Eating fructose over an extended period of time does not lead to an increase in blood pressure, according to researchers at St. Michael's Hospital. A new study has found that despite previous research showing blood pressure rose in humans immediately after they consumed fructose, there is no evidence fructose increases blood pressure when it has been eaten for more than seven days.
For the first time, scientists report a link between eating nuts and higher levels of serotonin in the bodies of patients with metabolic syndrome (MetS), who are at high risk for heart disease. Serotonin is a substance that helps transmit nerve signals and decreases feelings of hunger, makes people feel happier and improves heart health. It took only one ounce of mixed nuts (raw unpeeled walnuts, almonds and hazelnuts) a day to produce the good effects.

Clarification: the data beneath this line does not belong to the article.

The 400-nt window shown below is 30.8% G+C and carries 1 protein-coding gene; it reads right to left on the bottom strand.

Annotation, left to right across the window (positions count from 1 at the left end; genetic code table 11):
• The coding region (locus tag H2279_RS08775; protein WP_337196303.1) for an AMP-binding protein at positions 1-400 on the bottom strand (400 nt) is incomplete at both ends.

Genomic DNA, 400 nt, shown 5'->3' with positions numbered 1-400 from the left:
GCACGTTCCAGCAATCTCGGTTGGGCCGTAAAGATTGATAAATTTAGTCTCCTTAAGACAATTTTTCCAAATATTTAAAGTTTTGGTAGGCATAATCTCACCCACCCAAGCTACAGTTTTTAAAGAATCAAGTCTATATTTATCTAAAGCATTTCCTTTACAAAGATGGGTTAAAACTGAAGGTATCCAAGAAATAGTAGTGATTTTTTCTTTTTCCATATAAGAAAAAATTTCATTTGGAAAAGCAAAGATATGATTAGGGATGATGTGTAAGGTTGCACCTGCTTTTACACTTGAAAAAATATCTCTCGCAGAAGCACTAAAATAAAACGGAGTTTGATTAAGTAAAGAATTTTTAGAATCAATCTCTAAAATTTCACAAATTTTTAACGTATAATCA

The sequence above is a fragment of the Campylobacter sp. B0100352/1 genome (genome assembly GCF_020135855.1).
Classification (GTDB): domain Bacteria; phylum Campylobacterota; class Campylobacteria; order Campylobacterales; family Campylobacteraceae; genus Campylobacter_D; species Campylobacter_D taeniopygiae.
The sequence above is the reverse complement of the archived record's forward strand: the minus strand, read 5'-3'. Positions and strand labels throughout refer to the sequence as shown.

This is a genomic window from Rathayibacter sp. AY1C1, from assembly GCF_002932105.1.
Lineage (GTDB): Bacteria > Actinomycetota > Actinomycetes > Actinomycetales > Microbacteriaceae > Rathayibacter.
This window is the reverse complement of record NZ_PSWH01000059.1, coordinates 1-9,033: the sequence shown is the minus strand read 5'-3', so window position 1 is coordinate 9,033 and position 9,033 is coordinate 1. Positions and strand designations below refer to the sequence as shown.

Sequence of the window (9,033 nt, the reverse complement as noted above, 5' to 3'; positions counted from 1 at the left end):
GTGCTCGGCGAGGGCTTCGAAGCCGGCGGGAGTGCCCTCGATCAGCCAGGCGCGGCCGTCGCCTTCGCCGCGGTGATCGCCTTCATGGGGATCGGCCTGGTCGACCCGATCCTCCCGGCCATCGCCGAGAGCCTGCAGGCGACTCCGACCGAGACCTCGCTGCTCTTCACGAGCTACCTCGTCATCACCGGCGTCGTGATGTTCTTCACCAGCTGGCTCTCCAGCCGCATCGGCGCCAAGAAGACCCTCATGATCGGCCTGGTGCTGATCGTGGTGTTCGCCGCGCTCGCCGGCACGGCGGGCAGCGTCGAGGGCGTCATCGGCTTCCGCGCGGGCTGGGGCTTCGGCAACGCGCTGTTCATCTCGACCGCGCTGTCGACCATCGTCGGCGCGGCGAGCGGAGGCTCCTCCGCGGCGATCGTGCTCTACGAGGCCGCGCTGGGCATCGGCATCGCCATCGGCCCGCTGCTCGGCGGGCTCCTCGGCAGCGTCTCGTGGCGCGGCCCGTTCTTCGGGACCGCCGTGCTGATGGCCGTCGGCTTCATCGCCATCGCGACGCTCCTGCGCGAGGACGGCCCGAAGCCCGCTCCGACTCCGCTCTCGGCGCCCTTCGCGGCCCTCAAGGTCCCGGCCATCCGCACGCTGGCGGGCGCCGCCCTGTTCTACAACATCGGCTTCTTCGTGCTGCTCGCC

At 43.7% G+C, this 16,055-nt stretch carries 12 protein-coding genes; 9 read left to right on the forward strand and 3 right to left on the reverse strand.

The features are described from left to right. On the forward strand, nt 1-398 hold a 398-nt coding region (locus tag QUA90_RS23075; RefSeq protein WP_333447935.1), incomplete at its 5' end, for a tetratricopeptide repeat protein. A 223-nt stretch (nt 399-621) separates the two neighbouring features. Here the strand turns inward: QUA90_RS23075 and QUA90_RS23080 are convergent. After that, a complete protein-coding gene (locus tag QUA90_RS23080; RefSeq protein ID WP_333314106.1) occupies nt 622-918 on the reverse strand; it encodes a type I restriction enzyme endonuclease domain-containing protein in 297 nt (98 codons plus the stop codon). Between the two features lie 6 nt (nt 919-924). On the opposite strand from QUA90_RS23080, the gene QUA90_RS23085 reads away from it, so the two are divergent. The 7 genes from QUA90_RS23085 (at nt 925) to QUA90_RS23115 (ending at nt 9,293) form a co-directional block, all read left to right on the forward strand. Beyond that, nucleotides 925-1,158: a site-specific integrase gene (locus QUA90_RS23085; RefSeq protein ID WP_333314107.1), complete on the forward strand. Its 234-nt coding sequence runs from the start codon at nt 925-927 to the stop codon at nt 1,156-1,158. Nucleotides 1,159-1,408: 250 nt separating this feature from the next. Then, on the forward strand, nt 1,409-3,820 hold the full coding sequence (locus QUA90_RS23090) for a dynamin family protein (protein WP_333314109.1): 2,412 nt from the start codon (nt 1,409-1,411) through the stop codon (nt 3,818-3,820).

Reduced slow wave sleep (SWS) is a powerful predictor for developing high blood pressure in older men, according to new research in Hypertension: Journal of...
12Page 2 of 2